The web series attempts to add female empowerment into the mix.
Three weeks ago, the leading DJ artiste academy in Singapore, The Big House introduced a new web series, Drop the Beat. Taking a form similar to reality TV competitions, this contest is in search of the next local DJ talent from a pool of female contestants.
What's going on?
Produced by May Hsu, who was Miss Singapore 2011, Drop the Beat set out to "refute the stereotypes of females in this profession".
The first episode premiered last Sunday and has since garnered mixed reactions.
THE SIX CONTESTANTS ON THE SHOW.
PHOTO CREDIT: DROP THE BEAT'S FACEBOOK PAGE.
Some were excited about the show and found the concept interesting and out of the ordinary.
Others like undergraduate, Justin Chan, 24, thought that it gave much needed attention to women in the industry. He said: "I think, as with many other industries, [DJing is] still a male-dominated one. So in a way, the show acts as a platform for them to show off their chops for an opportunity to compete in the real world."
Freelance DJ, Celia Iero, 24, also praised the series. She said: "I think this reality competition is good and healthy because it can showcase the competitors' true talent and help to break through stereotypes against female DJs."
In fact, some saw the show as beneficial not only to female DJs, but supportive of the entire music industry in Singapore.
On the other hand, some have pointed out how the show, which prides itself in breaking gender stereotypes and empowering women, is problematic because all the judges are men.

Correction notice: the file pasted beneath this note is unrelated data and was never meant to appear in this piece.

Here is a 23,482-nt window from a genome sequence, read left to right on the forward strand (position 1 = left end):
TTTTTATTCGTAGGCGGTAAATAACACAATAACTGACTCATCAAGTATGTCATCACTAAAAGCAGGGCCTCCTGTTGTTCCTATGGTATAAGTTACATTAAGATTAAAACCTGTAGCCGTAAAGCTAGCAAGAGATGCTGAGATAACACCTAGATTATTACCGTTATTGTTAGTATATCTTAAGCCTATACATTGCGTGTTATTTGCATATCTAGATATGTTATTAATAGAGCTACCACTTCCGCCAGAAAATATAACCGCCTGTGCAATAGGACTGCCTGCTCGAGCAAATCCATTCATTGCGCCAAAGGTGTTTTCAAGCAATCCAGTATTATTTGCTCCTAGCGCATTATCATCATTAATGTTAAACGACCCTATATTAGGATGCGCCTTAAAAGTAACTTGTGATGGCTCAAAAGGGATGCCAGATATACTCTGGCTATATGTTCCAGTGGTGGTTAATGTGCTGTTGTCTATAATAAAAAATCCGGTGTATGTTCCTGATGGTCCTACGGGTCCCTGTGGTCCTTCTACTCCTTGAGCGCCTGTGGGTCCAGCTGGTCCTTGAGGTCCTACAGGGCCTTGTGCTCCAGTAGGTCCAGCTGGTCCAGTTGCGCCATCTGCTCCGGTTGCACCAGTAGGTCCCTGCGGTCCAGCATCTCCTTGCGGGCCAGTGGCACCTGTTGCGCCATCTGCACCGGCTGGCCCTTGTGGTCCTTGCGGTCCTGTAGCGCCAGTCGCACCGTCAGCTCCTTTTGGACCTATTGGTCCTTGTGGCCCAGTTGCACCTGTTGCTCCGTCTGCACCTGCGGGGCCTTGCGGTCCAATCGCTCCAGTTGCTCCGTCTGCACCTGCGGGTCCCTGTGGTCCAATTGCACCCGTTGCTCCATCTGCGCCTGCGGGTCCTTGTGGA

Undergraduate Jaslyn Teo, 21, mentioned, "For a show trying to celebrate female empowerment, I would think they would include at least one female judge as part of the entire show, and not just to make a special appearance in an upcoming episode."
The show responded to such doubts, but remained cryptic as to what lies ahead in upcoming episodes.
Beyond the panel of judges, the competition has also sparked some strong opinions on the presence of the word 'female' attached as a qualifier to the occupation, implying that DJs are assumed to be male.
A NETIZEN ELABORATES ON HOW THE SHOW HAS STRONG SEXIST UNDERTONES.
What's your take?
1. Do you think this show is successful in refuting the stereotypes of females in this profession? In what ways?
2. Do you think it is necessary to have a female-only DJ competition to raise the awareness of female DJs? Why?
3. What else can local reality competitions do to be more inclusive?
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BANNER AND TEASER PHOTO CREDITS: DROP THE BEAT'S INSTAGRAM.